“Jersey Shore” reality TV star “The Situation” now in legal situation, indicted for tax crimes involving $8.9 million in income

NEWARK – Television personality Michael “The Situation” Sorrentino, famed for his appearance on the reality cable TV show Jersey Shore, and his brother Marc Sorrentino are expected to appear in federal court in Newark on Wednesday to face an indictment alleging they did not properly pay taxes on $8.9 million in income Michael Sorrentino received from promotional activities, U.S. Attorney Paul J. Fishman announced.

Michael Sorrentino and his brother Marc Sorrentino are charged with one count of conspiracy to defraud the United States. The brothers also are charged with three and two counts, respectively, of filing false tax returns for 2010 through 2012. Michael Sorrentino faces an additional count for allegedly failing to file a tax return for 2011. The defendants are expected to surrender to special agents of IRS-Criminal Investigation and United States Marshals prior to their court appearance before U.S. Magistrate Judge Steven C. Mannion in Newark federal court.

“According to the indictment, Michael and Marc Sorrentino filed false tax returns that incorrectly reported millions made from promotions and appearances,” said Fishman in a written statement. “The brothers allegedly also claimed costly clothes and cars as business expenses and funneled company money into personal accounts. The law is absolutely clear: telling the truth to the IRS is not optional.”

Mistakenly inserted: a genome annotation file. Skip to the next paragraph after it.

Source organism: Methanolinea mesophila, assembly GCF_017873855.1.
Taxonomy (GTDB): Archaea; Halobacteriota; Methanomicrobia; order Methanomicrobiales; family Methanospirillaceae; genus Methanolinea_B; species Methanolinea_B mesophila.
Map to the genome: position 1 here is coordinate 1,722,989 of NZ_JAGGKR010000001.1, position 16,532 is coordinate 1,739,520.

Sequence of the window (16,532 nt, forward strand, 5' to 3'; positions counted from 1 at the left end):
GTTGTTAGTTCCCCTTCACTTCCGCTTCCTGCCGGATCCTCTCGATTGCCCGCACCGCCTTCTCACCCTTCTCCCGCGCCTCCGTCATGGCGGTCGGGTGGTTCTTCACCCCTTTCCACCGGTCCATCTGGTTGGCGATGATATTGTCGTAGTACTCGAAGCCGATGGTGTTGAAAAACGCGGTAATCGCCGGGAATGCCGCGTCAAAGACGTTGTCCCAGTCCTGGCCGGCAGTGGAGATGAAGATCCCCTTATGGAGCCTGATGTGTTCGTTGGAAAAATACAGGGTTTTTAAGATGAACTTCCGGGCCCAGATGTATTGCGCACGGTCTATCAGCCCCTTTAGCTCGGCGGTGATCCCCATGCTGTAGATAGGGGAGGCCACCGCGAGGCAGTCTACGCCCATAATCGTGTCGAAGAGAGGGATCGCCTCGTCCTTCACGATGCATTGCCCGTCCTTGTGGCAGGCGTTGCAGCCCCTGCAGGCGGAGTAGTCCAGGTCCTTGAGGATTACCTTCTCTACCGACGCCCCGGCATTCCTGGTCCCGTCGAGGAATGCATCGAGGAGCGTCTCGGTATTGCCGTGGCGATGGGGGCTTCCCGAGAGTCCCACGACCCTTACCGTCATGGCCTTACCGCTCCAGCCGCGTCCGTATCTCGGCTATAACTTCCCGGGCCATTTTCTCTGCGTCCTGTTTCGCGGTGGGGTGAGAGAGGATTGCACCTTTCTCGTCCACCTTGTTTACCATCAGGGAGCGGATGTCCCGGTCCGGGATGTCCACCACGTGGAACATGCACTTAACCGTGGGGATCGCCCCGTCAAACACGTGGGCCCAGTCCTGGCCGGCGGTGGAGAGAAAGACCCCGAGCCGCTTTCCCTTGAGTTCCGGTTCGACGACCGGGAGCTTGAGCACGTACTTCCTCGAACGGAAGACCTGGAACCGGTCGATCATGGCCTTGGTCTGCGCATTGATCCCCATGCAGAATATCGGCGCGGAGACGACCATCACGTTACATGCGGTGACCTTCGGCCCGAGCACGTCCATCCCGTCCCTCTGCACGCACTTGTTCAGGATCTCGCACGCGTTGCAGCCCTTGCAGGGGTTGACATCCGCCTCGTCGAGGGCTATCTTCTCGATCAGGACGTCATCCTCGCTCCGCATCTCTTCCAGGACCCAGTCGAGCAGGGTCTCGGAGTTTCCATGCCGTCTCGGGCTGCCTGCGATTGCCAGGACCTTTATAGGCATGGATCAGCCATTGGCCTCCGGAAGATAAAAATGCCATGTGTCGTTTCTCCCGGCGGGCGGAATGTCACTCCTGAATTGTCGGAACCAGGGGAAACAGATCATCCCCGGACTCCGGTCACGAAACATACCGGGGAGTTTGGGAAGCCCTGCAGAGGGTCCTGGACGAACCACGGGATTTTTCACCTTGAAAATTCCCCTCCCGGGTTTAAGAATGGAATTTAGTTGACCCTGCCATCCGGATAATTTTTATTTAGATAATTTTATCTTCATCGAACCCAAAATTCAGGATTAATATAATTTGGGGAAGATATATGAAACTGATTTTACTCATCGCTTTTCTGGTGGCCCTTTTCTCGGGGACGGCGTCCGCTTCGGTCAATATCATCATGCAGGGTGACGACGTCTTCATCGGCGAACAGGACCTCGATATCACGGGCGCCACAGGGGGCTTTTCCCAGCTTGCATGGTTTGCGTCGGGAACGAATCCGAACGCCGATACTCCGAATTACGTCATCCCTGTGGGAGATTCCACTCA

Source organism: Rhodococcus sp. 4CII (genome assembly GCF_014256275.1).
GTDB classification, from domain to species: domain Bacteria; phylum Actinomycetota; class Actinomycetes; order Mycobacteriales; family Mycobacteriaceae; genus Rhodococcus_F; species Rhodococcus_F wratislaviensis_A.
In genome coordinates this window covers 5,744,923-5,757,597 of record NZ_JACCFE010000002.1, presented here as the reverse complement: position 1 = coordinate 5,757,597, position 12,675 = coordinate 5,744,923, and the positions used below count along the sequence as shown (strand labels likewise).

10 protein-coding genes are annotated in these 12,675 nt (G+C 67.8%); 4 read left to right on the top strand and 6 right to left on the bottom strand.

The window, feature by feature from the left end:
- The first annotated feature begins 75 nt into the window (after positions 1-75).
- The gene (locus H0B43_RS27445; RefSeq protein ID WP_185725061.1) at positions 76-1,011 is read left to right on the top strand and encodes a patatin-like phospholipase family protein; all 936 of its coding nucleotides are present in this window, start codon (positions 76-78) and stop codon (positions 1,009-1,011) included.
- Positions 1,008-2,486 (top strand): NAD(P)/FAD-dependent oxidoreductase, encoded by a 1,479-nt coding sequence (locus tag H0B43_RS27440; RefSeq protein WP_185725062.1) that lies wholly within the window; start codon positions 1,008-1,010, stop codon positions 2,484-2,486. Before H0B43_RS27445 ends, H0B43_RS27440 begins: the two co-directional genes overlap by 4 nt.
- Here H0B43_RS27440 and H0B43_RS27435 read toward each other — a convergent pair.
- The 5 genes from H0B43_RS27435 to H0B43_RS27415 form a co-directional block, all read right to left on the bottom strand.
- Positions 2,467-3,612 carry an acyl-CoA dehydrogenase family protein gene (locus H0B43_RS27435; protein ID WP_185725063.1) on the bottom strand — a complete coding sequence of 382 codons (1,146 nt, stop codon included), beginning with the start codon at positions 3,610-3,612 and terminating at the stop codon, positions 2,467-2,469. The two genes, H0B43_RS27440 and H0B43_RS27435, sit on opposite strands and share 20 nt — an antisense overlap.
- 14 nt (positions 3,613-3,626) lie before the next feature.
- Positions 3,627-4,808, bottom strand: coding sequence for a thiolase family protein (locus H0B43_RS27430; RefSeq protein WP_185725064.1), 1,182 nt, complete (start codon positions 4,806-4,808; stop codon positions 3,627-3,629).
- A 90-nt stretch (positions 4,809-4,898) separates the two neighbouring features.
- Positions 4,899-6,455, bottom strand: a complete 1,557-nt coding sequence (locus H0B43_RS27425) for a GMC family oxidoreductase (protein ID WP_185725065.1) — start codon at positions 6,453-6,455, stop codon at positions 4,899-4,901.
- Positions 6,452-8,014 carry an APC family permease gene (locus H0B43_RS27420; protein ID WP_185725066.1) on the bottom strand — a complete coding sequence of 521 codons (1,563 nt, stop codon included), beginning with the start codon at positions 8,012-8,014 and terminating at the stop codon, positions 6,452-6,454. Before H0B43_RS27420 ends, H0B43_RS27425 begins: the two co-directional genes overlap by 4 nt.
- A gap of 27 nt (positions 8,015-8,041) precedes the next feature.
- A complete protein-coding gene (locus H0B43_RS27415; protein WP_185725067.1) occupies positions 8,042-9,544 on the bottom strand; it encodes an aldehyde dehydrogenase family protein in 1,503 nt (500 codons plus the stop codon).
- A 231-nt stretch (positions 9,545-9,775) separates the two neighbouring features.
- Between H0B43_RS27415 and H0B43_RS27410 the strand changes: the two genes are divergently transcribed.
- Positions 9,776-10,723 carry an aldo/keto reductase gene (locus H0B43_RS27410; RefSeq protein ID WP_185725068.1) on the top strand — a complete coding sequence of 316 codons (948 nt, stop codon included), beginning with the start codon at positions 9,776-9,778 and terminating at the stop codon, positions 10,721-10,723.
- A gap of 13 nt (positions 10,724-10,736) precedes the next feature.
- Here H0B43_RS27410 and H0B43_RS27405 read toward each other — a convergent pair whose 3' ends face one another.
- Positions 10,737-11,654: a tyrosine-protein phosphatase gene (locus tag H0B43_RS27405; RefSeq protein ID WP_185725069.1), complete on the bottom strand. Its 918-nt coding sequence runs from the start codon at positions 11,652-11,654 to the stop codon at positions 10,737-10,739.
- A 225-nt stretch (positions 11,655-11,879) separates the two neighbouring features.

“Most individuals file truthful tax returns and pay their fair share of taxes. However, as alleged in today’s indictment, rather than living in reality and reporting their true income, Michael Sorrentino and his brother Marc created the illusion that they earned less income by filing false and fraudulent tax returns,” stated Jonathan D. Larsen, Acting Special Agent in Charge, IRS-Criminal Investigation, Newark Field Office. “No matter what your occupation or status in life, if you attempt to cheat on your taxes for personal financial gain, you face real consequences including criminal prosecution and a possible prison sentence.”

Both Michael and Mark Sorrentino are expected to be arraigned on the indictment before U.S. District Judge Susan D. Wigenton in Newark federal court on Oct. 6, 2014.

According to the indictment returned Wednesday, Michael Sorrentino and his brother Marc, Michael’s manager, conspired to fail to pay all federal income tax owed on approximately $8.9 million earned by Michael Sorrentino between 2010 and 2012. This income was largely received by two companies controlled by the brothers: MPS Entertainment, LLC and Situation Nation, Inc.

As part of the conspiracy, the brothers submitted or caused to be submitted to the IRS false documents which understated the gross receipts received by the brothers and the two companies. The brothers also submitted false personal tax returns which failed to report all of the income they received, and Michael failed to file a personal tax return in 2011, despite earning $1,995,757 that year.

As part of the conspiracy, the brothers also fraudulently claimed millions of dollars in personal expenses as business expenses, including payments for high-end vehicles and clothing, personal grooming expenses, and distributions – or direct payments – from the businesses to personal bank accounts.

The conspiracy and filing false tax return counts each carry a maximum potential penalty of five years in prison and a $250,000 fine. The count charging Michael Sorrentino with failing to file a tax return carries a maximum potential penalty of one year in prison and a $100,000 fine.

“Jersey Shore” reality TV star “The Situation” now in legal situation, indicted for tax crimes involving $8.9 million in income